The protons are a potential problem because they cause acidity/lower pH, and changes in pH alter protein function.

The lactate can be a useful energy source…… Especially for the heart…. and apparently the brain.

Protons (H+ ions); buffers; oxygen transport; proteins and other delicately-balanced systems

One of the things I hope my biology students grasp early, is that proteins do everything in living organisms.

They are the enzymes that digest the food we ingest, the transporters that allow us to get digestion-products into our blood, the hormones that control which cells take up these ‘nutrients’ and yet more enzymes that make new muscle cell proteins/membranes/DNA etc.

So, if proteins get damaged by a change in pH (hydrogen ions from acids) we are dead. Literally, not figuratively.

Consequently, our bodies ‘mop up’ H+ ions pretty much immediately. They are exported from cells into the blood and run into bicarbonate.

Bicarbonate is the main buffer in the blood according to what I’ve read, but there are others.

The Haemoglobin in red blood cells is one. It binds H+ions and when it does, Oxygen is dislodged … hmmmm my easily diverted brain pursued that avenue of research for a few hours, but drew a blank.

So it’s not the acid then?

Who knows!

Some researchers suggest that H+ ions can reduce the functioning of enzymes involved in anaerobic respiration (glycolysis) before cells can kick these troublesome protons out into the blood; others suggest these same H+ions stop transport proteins working, so mitochondria can’t get hold of NAD (I so don’t want to go into what this is here because my arm is about to fall off) and lactate that they can use in aerobic respiration.

Not all muscles and organs are short on oxygen during intense exercise after all … Our heart and brains require a constant oxygen supply and receive it in preference to other tissues. So they could use the lactate produced in other tissues, as long as the proteins that take it up from the blood and into the mitochondria work properly.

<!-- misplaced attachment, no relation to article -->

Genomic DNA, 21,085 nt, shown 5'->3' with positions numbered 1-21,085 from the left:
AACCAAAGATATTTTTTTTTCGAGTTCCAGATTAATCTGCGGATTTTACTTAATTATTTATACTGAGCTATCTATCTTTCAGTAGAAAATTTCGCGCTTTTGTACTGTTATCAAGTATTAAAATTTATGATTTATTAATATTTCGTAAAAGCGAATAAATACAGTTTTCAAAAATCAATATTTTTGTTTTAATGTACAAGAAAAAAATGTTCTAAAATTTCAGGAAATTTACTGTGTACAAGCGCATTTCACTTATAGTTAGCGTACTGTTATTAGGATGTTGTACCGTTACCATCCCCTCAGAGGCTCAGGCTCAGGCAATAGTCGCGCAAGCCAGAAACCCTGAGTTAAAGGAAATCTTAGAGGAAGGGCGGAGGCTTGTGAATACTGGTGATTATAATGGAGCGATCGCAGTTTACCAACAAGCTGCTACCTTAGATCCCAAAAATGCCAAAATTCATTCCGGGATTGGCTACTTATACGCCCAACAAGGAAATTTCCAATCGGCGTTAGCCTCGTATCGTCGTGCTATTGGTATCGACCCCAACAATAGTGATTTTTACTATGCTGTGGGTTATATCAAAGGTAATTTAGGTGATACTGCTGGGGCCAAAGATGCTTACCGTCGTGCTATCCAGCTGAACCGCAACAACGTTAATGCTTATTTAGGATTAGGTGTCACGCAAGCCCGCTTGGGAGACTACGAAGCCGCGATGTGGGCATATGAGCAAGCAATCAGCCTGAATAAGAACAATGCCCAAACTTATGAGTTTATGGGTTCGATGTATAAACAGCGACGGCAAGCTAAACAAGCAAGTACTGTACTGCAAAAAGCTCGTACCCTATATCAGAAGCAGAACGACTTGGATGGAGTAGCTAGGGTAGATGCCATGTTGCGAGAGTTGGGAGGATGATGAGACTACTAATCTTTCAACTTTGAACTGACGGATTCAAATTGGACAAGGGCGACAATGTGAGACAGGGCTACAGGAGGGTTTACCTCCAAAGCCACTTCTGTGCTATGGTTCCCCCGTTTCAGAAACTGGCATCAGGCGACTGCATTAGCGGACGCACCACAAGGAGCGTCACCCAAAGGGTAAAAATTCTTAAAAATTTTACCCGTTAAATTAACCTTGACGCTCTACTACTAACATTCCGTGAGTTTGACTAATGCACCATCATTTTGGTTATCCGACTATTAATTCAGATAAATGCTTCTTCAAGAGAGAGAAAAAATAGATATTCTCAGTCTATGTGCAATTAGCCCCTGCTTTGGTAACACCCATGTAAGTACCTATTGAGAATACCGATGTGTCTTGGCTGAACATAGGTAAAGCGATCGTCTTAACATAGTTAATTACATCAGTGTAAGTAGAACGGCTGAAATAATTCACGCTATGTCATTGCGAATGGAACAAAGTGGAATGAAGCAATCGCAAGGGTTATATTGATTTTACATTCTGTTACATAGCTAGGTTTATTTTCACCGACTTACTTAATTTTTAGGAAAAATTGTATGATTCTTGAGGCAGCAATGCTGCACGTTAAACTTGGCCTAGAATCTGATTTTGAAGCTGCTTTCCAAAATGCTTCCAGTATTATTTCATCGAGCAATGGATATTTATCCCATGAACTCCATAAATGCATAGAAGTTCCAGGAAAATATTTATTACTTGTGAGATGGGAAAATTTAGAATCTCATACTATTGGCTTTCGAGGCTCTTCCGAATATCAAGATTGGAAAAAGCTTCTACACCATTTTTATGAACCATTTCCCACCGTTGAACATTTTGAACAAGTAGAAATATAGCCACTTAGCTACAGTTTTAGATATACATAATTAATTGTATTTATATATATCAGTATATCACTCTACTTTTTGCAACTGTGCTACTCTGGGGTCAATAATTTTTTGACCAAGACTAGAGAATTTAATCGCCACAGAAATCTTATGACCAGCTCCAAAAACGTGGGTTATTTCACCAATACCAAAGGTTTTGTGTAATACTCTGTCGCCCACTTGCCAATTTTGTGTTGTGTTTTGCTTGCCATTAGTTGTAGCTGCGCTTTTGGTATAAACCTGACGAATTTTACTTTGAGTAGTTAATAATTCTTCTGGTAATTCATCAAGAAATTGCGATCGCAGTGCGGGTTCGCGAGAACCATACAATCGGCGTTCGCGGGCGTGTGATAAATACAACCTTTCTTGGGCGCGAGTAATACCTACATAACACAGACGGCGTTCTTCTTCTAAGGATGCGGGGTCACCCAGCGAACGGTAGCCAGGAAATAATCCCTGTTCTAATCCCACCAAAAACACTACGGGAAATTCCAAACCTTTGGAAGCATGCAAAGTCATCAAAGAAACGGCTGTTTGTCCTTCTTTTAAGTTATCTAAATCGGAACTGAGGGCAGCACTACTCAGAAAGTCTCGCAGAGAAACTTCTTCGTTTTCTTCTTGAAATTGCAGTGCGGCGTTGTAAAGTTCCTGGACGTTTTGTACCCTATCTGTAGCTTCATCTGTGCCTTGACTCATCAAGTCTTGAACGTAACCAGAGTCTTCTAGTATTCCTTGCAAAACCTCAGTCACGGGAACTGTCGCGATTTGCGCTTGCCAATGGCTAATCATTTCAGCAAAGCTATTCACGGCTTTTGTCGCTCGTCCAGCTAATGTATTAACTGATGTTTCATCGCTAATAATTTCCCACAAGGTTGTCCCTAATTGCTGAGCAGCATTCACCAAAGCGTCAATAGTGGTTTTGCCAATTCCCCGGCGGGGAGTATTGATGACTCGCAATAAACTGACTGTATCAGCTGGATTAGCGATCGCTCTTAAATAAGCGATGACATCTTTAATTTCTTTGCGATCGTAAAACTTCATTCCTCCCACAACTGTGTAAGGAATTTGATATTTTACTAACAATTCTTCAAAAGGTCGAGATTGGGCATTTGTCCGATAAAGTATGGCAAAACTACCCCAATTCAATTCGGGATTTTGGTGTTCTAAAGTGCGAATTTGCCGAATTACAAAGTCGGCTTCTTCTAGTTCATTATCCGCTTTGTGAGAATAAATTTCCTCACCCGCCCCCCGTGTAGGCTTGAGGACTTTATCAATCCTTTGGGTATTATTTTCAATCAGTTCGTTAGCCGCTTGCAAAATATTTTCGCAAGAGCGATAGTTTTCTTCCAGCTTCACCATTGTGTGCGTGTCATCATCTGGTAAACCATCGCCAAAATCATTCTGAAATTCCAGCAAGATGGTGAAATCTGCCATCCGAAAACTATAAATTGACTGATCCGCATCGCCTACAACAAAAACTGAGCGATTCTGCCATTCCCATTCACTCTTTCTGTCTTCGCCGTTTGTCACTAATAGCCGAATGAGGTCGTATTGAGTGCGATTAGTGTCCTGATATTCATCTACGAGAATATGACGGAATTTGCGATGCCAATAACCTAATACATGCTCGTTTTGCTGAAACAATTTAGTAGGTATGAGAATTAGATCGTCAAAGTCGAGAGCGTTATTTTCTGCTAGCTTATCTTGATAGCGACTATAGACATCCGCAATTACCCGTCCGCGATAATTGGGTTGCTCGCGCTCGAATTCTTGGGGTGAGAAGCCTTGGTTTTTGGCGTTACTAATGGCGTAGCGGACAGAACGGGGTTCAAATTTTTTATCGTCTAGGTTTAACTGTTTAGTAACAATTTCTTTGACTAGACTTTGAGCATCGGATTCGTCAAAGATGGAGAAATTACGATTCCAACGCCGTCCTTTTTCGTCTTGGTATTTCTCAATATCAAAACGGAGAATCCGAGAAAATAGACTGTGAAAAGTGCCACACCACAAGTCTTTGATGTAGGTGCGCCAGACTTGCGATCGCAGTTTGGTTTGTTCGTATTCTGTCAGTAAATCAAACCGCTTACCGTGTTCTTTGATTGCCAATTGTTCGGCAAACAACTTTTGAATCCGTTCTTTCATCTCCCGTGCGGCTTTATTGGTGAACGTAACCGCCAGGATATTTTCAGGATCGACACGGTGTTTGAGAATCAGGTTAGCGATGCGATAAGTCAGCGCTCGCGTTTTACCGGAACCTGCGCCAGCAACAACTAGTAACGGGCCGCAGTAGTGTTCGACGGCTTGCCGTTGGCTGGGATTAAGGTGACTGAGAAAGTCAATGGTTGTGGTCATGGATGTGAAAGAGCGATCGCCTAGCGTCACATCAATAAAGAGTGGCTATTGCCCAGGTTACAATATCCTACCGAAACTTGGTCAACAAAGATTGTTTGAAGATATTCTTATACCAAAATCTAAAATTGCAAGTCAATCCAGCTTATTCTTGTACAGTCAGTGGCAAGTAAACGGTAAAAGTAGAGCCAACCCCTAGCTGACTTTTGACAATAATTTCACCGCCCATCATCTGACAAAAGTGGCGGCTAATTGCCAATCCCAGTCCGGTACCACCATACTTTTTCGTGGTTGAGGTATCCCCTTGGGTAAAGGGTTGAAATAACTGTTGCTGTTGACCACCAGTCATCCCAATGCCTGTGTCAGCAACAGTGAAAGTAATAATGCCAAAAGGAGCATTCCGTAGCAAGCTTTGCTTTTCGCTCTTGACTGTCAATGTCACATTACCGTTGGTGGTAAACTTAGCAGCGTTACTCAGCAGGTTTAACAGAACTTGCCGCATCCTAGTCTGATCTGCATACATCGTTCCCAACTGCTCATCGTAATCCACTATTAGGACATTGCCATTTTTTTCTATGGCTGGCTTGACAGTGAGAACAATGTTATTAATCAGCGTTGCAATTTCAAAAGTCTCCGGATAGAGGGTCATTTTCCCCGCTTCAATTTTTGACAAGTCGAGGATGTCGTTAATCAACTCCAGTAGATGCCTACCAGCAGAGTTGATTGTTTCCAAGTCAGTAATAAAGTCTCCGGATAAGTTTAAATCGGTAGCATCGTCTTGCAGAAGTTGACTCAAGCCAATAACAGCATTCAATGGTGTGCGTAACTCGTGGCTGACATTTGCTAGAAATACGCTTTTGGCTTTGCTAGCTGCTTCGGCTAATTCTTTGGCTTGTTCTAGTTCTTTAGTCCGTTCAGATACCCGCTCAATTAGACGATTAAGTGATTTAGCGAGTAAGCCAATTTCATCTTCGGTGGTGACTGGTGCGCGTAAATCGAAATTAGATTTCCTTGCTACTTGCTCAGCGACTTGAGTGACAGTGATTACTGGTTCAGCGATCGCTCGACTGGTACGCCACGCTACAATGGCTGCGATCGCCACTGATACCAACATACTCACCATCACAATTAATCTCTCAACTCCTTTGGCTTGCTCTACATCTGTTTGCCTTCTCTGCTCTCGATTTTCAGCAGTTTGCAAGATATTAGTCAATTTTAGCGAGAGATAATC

Lactate uptake and use as a fuel

Lactate is used by the heart, liver and it appears the brain as a fuel, but it has to get into cells.

It goes through transport proteins as discussed, and some of these require sodium.

I am an extremely salty sweater. I lose loads of sodium (and other electrolytes), so could that be a factor….. Hmmmmm……

Others have suggested that phosphate released when ATP is used for muscle contraction inhibits transport proteins too. There’s a readable review here. It covers most of this.

Does this happen out of a tissue culture dish in vivo? I don’t know and that’s someone else’s PhD project.

But there are other theories…


Other researchers have suggested that chemicals required to produce ATP, such as ADP and NAD may also run short in cells and their mitochondria.

In addition, phosphate released when ATP is used to provide energy, has also been implicated as a cause for muscle failure during exercise. It seems to have some effect on contraction force, glycolysis rate, and how much muscle fibres shorten. But then so do H + ions….

The brain and central governor

There’s also a fair bit of evidence supporting the role of the brain in reducing exercise intensity before things become critical.

Swill your mouth with sugary drink and carbohydrate receptors send an impulse to your brain that tells it fuel is coming. This has been shown to reduce fatigue in studies. A similar response has been observed with vinegar and salt, apparently, though that’s an anecdote I heard en route to a cross country race last week and I haven’t researched it yet. Could there be an electrolyte sensing system direct from the mouth to the brain too?

So, who knows. But what does seem to work is training your body to deal with threshold, whatever may cause it. Which comes back to me not being fit enough 😂 so that was a good use of writing time then….